After being told by her parents she would not be allowed to continue her pregnancy to term, a teenager is suing for the right to have her baby. Both pro-life and pro-choice advocates have expressed dismay over the situation in Texas, in which the 16-year-old girl’s mother and father allegedly used threats and coercion to attempt to force her to obtain an abortion.
A judge has already granted a temporary restraining order to the girl, whose name was not revealed to the public in court documents because she is a minor. The girl, who was nine weeks pregnant when she told her parents about the pregnancy, had been living with her grandmother for several months beforehand.
While abortion clinics will not perform an abortion on an unwilling patient, regardless of whether their parents believe they should obtain an abortion, the girl in this case was still frightened. According to her court testimony, her mother and her paternal grandparents actually discussed “slipping” an abortion pill into the girl’s food or drink in order to cause a miscarriage.
The girl’s parents told her that having an abortion was her “only option,” according to allegations made in obtaining the temporary restraining order. Because she refused to agree to an abortion, her parents allegedly kept her out of school and took her car. They also began a campaign of harassment against the father of the girl’s unborn child and repeatedly threatened them, according to court documents.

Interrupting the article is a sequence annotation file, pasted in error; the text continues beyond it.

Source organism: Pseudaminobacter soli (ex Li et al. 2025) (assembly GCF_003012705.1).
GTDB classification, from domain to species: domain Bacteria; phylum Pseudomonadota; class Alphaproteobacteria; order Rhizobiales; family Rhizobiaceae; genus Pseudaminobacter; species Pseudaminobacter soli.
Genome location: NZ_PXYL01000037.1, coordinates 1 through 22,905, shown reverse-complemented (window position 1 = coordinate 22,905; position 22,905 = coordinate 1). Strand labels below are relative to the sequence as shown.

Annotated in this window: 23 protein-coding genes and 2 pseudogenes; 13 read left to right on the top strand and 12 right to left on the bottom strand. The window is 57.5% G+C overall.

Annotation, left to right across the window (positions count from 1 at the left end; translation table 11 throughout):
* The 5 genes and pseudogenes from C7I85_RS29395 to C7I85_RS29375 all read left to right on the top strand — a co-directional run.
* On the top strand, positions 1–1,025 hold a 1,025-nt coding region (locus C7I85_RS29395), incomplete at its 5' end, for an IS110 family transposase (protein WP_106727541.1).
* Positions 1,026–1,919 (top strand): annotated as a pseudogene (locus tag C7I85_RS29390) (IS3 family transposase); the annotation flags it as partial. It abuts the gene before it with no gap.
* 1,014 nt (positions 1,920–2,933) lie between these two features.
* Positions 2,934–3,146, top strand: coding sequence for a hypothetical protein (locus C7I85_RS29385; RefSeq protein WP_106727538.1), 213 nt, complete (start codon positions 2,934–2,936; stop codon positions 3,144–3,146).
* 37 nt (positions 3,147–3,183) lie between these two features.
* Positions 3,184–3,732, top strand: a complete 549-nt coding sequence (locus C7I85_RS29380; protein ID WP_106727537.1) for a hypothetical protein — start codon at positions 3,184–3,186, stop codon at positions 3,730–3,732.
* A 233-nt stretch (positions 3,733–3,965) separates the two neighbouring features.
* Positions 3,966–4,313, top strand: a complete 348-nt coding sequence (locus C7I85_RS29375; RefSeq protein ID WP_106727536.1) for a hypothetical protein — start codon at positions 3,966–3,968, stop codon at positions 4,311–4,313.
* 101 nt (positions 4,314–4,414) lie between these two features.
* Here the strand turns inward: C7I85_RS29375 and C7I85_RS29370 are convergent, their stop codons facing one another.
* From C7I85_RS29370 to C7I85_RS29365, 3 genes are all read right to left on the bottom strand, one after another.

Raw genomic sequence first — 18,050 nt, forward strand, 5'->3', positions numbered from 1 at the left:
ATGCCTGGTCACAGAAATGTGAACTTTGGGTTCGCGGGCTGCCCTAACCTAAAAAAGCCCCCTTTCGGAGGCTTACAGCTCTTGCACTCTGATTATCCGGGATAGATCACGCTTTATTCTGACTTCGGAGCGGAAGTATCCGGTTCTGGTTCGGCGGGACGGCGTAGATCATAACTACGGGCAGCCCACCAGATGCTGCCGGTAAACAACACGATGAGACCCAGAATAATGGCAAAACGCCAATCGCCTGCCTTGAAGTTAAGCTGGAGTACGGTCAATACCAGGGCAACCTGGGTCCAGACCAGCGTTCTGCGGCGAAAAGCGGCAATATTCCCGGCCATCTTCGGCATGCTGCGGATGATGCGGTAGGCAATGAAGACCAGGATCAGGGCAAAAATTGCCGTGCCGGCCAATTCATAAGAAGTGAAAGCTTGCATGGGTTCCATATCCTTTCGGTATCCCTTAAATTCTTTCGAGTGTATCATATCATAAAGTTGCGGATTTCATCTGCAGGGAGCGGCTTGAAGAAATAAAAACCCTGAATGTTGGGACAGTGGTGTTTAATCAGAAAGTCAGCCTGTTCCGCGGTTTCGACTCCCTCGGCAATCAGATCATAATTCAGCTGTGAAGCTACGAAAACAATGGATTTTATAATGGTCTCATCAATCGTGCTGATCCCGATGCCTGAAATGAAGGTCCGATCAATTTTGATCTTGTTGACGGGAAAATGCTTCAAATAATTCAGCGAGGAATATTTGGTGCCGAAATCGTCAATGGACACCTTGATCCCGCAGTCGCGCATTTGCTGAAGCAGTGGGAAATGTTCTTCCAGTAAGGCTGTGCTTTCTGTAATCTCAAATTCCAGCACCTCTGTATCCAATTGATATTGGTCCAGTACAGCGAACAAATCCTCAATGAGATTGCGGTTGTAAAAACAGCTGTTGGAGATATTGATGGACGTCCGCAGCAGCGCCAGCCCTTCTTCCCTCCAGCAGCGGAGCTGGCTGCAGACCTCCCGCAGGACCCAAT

According to laws in Texas and many other states, minors who want to obtain abortions have to obtain parental consent except in very limited cases. However, because abortion clinics will not accept patients who are having abortion procedures against their will, there is no specific law on the books in Texas that would prevent this kind of reproductive coercion.
The girl’s attorneys say that the precedent established in the landmark Supreme Court decision Roe v. Wade shows clearly that she should have the right to make her own choice about whether to terminate her pregnancy. The judge’s temporary restraining order blocks the girl’s parents from doing anything to cause a termination of her pregnancy at least until the conclusion of the court case.
Given the girl’s gestational age, it is very unlikely that she would be able to legally abort after the conclusion of the court case. Medical abortions (the type induced with abortion pills) are typically only available until week 8 or 9 of pregnancy, and it becomes significantly more difficult and expensive to obtain abortions past the 12-week mark that represents the end of the first trimester.
Sources: chron.com, khou.com